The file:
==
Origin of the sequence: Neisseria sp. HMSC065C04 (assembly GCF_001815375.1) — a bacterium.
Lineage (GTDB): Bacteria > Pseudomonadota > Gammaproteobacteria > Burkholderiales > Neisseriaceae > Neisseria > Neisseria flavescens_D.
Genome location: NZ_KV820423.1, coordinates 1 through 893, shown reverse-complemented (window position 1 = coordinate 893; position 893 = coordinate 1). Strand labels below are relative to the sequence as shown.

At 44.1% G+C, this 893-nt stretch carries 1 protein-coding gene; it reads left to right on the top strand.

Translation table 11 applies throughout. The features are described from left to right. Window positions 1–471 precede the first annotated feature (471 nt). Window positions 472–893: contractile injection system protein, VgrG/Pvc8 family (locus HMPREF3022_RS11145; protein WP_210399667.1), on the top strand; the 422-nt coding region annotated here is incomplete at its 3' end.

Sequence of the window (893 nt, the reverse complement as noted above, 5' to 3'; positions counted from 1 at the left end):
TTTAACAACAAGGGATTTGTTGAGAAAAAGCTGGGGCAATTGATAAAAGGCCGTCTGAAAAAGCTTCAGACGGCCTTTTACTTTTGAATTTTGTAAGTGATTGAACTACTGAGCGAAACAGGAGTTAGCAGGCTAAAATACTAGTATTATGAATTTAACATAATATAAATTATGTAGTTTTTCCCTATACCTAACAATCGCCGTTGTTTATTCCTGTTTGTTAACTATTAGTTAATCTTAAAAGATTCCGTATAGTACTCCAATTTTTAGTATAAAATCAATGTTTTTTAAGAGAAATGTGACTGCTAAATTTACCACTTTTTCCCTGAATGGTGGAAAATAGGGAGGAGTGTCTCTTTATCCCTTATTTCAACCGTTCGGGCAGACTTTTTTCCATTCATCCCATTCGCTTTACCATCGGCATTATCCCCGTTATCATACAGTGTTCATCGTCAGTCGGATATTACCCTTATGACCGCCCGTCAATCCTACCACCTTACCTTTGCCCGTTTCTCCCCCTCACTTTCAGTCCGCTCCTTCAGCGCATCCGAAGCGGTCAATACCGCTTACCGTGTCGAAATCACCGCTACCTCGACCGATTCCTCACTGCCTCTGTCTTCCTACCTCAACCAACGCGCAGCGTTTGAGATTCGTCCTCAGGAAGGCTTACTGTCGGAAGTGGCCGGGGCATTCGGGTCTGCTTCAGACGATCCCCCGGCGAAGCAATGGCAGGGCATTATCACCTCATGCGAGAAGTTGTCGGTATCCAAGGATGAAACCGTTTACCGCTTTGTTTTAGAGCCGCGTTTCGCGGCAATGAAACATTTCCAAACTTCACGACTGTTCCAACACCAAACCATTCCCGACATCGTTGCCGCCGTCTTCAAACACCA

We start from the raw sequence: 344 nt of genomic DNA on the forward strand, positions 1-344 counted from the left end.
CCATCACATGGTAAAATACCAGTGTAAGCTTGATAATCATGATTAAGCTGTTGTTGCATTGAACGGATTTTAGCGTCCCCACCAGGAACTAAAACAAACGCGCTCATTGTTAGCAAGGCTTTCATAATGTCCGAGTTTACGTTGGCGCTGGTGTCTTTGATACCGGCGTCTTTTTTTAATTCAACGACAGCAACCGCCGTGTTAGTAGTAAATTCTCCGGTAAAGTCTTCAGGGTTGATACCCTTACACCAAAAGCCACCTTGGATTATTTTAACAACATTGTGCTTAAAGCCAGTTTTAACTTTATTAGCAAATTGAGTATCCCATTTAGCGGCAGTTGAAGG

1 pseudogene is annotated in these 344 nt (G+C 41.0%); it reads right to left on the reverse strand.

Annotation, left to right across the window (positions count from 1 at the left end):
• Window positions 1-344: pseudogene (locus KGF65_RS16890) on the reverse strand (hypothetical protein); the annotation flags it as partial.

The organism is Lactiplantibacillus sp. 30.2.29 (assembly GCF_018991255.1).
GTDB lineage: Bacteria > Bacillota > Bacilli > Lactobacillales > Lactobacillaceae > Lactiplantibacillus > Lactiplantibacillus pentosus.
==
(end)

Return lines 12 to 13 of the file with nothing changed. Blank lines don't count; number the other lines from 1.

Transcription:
• Window positions 1-344: pseudogene (locus KGF65_RS16890) on the reverse strand (hypothetical protein); the annotation flags it as partial.

The organism is Lactiplantibacillus sp. 30.2.29 (assembly GCF_018991255.1).